This page contains a single entry from the blog posted on November 10, 2009 11:08 AM. The previous post in this blog was Your tax dollars at work. The next post in this blog is Shack attack. Many more can be found on the main index page or by looking through the archives.

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Tuesday, November 10, 2009

Singing a different tune

Flowers by Dorcas moved over the weekend, into part of the site vacated by the ill-fated Rock and Roll Cafe on Sandy Boulevard in Portland's Hollywood District. And with that, they are out of their downtown location on Broadway. Good luck to them in their new location in these tough times.

Comments (13)

And yet another business flees the central core.

And nobody on the Council at City hall, or the Bureau of Planning and Sustainability, or the Bureau of Transportation, or the Bureau of Development Services, will either pay attention or notice the trend.

Instead, they will celebrate half empty office towers (or incomplete office towers) partly occupied by law firms and banks whosew personnel eat lunch at food carts and shop in the malls near home.

As a famous philosopher (me) once said: "Portland gets exactly the government it deserves."

I am not a rock fan, yet I really liked that cafe. Sorry to see it go, and I hope Dorcas does ok.

Has anyone actually asked Flowers by Dorcas why they moved? I doubt it has anything to do with "fleeing the central core".

As a matter of fact, Willy Week recently had a blurb about the move:

“Our old store was too big and only had one window,” says Melinda Watzig, one of the store’s owners. “This new spot is beautiful and has lots of windows.”

Doesn't sound like a rant against downtown to me.

None -

Downtown - the central core - is replete with vacant retail space, both smaller in square footage and larger in square footage - than the old Dorcas shop.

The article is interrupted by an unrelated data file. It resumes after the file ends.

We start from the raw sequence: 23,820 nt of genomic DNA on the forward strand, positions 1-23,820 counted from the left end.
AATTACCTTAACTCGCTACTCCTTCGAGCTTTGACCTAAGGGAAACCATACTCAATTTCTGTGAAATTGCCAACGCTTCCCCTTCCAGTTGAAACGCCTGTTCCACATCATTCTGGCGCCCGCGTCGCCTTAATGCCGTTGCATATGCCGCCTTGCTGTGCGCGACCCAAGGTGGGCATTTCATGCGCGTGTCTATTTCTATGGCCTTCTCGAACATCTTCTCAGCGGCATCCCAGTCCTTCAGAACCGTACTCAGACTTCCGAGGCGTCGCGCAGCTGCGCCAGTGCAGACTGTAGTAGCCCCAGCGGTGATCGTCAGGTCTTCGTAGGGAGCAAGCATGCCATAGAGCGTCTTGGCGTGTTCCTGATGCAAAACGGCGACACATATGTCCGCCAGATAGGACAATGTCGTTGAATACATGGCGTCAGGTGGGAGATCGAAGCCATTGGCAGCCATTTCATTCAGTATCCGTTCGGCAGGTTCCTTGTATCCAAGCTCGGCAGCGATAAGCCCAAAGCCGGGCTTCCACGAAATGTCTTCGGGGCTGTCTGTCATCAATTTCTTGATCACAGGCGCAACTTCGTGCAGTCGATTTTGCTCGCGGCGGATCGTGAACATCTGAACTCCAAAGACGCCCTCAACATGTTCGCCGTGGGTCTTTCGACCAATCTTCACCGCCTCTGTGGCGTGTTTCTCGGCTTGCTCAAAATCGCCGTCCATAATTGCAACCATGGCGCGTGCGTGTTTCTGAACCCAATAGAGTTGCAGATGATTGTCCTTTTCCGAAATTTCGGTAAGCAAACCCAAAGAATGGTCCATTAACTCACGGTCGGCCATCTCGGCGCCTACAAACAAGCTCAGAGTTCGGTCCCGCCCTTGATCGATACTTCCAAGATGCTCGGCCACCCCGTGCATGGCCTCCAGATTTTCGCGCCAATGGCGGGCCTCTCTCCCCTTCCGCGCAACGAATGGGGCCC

If they wanted to be in downtown, finding smaller space would not be a problem.

Florists are in large part a delivery business. What do you think the parking comparison for the absolutely necessary and vital delivery truck is between the central core and the east side location?

Not to mention parking (yes, I know you'll shudder at the idea) for employees and customers.

I wish Dorcas well in new location. They had a lovely shop downtown and it was my go-to place when ordering flowers, back in the day when I worked in 'core'. Best of luck to them. Think I will swing by the new digs.
I could swear I read something not too long ago about them moving because Broadway was such a mess, parking, etc. Wish I could recall where I saw that....

None -

Well, whether or not they were "ranting", they did in fact sour on downtown. As noted in an article Jack linked to in this post, the owners complained about parking, gridlock, and construction. They also noted somewhere else -- I think in the Hollywood Star, which is unfortunately not online -- that by moving they were following their customers out of downtown.

Like Nonny Mouse said; they could have stayed downtown if space was the only issue. In fact, they probably could have gotten a screaming deal right now. My employer just negotiated millions of dollars worth of free renovations from its downtown commercial landlord in exchange for renewing the lease at the old rate.